• A Conning Research & Consulting Inc. study, "New Opportunities Emerging? Or the Eye of the Hurricane?" suggests that the turnaround is due to a series of rate increases over the past four years that have allowed insurers to catch up with losses. Tort reform, particularly caps on noneconomic damages at the state level, is also playing a role.
  • The financial results of medical malpractice insurers show the crisis in medical malpractice insurance is lessening as premiums reach acceptable levels relative to costs. According to the National Underwriter Data Services, the medical malpractice combined ratio, a measure of profitability, was 100.1 in 2005. This means that in 2005 for every medical malpractice premium dollar collected, insurers paid out a little over one dollar in claims and expenses. This represents a significant drop from 2003, when the combined ratio was 138.8, and from the five previous years. The combined ratio does not take account of investment income.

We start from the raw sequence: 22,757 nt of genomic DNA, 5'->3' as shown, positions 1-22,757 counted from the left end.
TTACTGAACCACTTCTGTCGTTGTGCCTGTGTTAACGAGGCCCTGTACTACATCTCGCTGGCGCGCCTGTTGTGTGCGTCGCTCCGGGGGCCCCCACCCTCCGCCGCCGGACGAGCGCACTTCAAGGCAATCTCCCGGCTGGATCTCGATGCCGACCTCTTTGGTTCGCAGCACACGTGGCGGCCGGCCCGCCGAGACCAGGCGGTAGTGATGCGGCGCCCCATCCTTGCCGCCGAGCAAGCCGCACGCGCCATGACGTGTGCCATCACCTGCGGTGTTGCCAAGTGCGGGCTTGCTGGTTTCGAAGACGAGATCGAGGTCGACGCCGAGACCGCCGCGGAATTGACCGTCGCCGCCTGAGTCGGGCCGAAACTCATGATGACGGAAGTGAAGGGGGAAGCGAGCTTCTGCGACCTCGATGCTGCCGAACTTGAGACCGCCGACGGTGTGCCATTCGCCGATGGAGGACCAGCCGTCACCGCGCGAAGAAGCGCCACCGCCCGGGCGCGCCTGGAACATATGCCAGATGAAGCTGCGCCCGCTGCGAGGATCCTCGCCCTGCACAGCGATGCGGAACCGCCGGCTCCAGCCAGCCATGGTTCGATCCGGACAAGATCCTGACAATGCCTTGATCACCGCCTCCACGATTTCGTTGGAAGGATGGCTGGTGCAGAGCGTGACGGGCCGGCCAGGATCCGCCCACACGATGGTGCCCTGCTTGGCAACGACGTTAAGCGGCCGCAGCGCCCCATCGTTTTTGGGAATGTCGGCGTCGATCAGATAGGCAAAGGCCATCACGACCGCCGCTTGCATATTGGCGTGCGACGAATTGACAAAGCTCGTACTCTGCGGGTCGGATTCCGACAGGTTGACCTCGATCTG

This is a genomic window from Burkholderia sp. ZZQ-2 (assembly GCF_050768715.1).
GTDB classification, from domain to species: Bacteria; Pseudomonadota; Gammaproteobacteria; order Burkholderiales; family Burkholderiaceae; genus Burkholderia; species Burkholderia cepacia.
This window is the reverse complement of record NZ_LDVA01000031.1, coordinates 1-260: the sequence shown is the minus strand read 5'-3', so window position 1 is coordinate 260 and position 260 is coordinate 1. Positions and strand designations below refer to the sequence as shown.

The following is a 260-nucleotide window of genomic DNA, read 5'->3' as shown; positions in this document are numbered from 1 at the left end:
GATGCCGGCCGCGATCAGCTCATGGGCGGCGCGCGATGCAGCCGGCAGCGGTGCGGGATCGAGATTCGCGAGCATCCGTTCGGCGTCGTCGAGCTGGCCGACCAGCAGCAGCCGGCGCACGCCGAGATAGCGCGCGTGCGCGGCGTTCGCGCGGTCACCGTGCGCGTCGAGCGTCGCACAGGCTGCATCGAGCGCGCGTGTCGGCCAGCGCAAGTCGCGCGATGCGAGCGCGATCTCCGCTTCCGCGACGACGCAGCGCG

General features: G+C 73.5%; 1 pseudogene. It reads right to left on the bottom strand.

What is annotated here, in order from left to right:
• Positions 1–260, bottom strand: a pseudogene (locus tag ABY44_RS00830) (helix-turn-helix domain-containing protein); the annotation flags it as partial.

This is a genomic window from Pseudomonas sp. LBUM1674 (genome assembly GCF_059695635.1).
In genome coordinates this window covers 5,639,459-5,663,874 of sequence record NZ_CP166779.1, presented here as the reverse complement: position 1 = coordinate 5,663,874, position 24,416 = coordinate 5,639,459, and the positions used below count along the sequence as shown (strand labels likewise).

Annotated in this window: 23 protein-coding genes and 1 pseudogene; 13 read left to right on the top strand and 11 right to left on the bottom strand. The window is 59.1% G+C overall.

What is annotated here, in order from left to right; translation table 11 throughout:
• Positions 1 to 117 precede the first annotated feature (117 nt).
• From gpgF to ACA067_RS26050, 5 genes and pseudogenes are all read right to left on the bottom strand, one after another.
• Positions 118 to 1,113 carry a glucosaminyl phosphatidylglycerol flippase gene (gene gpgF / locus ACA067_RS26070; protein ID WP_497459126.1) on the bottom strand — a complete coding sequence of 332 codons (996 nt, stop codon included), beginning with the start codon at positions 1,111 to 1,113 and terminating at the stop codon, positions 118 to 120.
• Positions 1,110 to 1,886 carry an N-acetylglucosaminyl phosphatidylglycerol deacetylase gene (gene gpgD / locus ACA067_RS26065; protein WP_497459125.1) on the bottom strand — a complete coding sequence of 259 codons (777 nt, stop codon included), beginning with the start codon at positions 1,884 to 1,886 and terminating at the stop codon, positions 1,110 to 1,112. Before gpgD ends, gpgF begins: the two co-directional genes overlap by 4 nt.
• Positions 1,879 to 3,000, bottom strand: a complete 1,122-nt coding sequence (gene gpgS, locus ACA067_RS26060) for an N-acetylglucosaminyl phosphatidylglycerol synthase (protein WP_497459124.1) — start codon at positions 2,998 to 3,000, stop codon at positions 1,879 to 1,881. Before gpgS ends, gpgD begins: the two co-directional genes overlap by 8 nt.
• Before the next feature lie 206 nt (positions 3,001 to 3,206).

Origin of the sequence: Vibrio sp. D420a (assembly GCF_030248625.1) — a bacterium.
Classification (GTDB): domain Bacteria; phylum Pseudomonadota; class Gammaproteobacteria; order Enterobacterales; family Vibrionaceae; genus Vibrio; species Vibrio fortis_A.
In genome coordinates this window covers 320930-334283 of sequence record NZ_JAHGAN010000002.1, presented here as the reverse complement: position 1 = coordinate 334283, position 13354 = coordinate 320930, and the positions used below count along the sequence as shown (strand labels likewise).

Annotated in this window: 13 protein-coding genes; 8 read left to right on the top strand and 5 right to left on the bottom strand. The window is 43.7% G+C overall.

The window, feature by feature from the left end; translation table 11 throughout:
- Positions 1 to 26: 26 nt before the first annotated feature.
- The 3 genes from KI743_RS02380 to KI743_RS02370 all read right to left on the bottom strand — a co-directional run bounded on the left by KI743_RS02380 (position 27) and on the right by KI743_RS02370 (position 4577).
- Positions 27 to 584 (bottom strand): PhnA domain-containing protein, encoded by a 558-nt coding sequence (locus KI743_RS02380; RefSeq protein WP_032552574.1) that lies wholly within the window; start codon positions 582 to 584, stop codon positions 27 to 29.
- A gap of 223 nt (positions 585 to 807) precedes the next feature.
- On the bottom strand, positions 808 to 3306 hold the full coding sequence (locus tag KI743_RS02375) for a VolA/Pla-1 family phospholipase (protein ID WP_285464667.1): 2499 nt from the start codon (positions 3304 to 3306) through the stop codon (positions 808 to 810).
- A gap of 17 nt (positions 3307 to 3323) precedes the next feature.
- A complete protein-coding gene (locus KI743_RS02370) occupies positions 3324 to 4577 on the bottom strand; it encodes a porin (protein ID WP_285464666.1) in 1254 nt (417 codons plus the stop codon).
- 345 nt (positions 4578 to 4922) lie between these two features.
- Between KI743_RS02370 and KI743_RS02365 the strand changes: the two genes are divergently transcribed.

• Claims, Jury Awards and Settlements: In a study of medical malpractice claims closed between 2000 and 2004 in seven large states, published in March 2007, the U.S. Department of Justice’s Bureau of Justice Statistics found that most were closed without payment. The seven states selected, Florida, Illinois, Maine, Massachusetts, Missouri, Nevada and Texas, have comprehensive databases, some of which extended back to the 1990s. Not surprising, medical payouts increased for claimants with the most serious and permanent injuries and as claims advanced through the legal system to jury trial. Nearly 10 percent of claims in Florida, Maine, Missouri and Nevada closed with payments of $1million or more while 33 percent in Florida, Maine and Missouri closed with payments of less the $250,000. Median damages increased, sometimes significantly, depending on the state and the length of the period for which data exists. In Missouri, for example, the median grew from $33,000 in 1990 to $150,000 in 2004, but in Texas and Nevada increases were 26 and 27 percent respectively.